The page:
Of course, it's not just the graduate departments that would need to change the way they do business. For an equitable two-tier system to work in academe, the end users—colleges and universities that hire faculty members—would have to make significant concessions, as well. For one thing, institutions would need to recognize the specialist degree as a valid qualification for teaching the vast majority of the courses—all, perhaps, except for a handful of upper-division and graduate-level courses.
Second, institutions would need to make a commitment to hiring more full-time instructors and using fewer adjuncts. But the idea is that, because they wouldn't be paying teaching specialists as much as they pay research Ph.D.'s (just as physician assistants don't earn as much as doctors), institutions would find that they are able to finance more full-time faculty positions.
In particular, colleges with teaching missions—two-year and small liberal-arts institutions—would need to hire more candidates with the teaching degree and correspondingly fewer Ph.D.'s. That would potentially create a lot of additional full-time positions, given that salaries would be lower for teaching professionals than for scholars.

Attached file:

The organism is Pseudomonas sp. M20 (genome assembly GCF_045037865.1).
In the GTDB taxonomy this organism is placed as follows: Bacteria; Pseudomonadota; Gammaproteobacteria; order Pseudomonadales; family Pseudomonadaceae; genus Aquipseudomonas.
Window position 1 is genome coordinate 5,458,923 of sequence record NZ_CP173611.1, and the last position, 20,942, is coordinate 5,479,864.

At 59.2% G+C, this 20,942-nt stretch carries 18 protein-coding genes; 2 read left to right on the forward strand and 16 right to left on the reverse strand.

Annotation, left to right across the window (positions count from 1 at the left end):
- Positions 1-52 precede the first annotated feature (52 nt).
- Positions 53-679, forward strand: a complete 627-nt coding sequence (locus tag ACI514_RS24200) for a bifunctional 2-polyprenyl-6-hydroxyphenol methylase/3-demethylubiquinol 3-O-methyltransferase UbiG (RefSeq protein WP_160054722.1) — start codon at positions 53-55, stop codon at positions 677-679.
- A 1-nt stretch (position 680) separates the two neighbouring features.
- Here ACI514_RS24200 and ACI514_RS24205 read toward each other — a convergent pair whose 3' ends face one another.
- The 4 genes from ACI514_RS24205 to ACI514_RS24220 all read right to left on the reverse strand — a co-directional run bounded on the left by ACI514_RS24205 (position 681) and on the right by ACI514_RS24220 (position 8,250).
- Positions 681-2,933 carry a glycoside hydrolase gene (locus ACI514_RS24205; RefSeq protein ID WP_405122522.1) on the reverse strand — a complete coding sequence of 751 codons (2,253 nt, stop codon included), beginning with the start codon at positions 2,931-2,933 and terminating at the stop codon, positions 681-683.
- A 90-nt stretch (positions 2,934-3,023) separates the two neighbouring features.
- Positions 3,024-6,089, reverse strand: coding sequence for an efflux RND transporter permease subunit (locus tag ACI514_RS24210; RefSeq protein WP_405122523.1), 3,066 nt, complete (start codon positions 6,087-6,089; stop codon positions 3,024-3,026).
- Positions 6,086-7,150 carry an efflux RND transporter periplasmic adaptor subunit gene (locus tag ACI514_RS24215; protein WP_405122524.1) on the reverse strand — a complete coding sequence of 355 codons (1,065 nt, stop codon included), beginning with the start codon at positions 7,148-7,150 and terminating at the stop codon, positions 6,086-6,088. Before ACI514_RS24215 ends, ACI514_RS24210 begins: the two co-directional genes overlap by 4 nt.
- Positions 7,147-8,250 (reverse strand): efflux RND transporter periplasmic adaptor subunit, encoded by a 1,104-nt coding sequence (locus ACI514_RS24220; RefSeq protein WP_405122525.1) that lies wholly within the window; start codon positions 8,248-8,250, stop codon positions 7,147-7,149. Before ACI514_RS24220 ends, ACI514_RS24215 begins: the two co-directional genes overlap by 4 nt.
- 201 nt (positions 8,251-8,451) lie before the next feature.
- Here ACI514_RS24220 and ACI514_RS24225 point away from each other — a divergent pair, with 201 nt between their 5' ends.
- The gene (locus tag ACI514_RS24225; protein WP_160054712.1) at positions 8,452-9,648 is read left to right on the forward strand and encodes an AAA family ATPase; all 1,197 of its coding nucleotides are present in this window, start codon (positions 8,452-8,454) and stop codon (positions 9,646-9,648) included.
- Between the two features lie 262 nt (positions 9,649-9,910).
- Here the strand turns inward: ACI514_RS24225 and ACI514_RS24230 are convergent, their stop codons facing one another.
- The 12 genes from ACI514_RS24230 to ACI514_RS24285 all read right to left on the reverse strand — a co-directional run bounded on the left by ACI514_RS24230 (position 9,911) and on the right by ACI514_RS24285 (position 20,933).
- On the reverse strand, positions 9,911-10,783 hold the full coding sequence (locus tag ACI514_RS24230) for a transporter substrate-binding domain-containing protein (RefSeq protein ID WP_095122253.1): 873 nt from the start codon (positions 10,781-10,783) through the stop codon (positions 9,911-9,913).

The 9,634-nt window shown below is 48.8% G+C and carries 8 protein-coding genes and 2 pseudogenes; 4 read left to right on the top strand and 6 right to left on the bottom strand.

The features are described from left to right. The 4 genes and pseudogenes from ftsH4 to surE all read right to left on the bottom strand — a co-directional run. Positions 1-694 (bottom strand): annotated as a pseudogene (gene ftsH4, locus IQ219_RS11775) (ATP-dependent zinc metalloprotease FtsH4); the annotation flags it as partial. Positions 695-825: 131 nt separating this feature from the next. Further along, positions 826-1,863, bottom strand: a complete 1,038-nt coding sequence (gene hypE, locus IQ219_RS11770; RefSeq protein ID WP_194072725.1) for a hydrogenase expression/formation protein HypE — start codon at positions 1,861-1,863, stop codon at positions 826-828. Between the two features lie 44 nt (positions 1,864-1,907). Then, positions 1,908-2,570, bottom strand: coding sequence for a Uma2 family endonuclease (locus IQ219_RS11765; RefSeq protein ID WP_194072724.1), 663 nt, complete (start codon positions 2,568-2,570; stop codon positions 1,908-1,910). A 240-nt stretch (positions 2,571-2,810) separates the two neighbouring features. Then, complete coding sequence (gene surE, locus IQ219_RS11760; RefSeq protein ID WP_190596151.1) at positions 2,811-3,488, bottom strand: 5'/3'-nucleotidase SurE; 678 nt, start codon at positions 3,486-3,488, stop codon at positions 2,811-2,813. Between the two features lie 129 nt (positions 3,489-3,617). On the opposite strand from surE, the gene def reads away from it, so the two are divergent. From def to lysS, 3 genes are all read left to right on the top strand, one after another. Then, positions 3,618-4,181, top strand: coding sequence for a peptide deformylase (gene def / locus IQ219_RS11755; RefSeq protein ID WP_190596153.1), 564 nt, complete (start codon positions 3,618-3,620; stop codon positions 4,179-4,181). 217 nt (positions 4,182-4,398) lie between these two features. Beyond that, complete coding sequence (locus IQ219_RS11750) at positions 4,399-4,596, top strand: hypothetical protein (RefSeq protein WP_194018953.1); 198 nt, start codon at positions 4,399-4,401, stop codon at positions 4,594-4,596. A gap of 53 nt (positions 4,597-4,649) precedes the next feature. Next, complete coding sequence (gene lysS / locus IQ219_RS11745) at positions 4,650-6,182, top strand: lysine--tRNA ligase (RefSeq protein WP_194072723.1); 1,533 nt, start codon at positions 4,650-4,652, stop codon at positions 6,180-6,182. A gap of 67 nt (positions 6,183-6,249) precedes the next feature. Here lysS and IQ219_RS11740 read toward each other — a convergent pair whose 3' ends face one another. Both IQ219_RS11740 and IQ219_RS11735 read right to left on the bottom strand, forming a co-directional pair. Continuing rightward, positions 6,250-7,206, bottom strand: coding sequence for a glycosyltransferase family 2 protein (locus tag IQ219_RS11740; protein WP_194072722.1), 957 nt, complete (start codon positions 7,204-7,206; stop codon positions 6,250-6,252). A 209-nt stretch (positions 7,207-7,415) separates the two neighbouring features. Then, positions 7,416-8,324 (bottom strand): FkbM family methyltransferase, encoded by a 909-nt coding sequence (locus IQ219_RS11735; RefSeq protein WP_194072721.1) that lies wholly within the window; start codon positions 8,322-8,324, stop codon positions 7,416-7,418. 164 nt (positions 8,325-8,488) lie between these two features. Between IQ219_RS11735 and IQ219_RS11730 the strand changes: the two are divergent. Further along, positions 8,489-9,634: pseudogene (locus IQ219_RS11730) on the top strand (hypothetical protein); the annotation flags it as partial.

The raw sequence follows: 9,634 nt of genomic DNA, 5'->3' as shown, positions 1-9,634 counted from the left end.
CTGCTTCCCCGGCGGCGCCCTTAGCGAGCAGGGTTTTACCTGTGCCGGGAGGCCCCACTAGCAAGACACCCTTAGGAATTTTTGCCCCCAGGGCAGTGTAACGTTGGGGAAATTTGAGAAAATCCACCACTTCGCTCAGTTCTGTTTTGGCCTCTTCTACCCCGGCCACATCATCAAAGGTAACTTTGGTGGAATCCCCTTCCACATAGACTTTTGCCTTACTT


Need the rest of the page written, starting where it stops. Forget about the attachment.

If nothing else, graduates of teaching-specialist programs wouldn't be in school for a decade and so wouldn't incur as much debt. And they would earn a credential that could well qualify them for other jobs, such as teaching at secondary schools.
I understand that many readers will think this is a harebrained notion, and maybe it is. Others may conclude that the idea is simply impractical. But what we're doing now isn't working and hasn't worked for some time. Minor tinkering with the system, tweaking it here and there, doesn't seem to be helping much, either. It's time to blow up the system and put something else in its place—something that takes into account current realities and offers more hope for people entering our profession.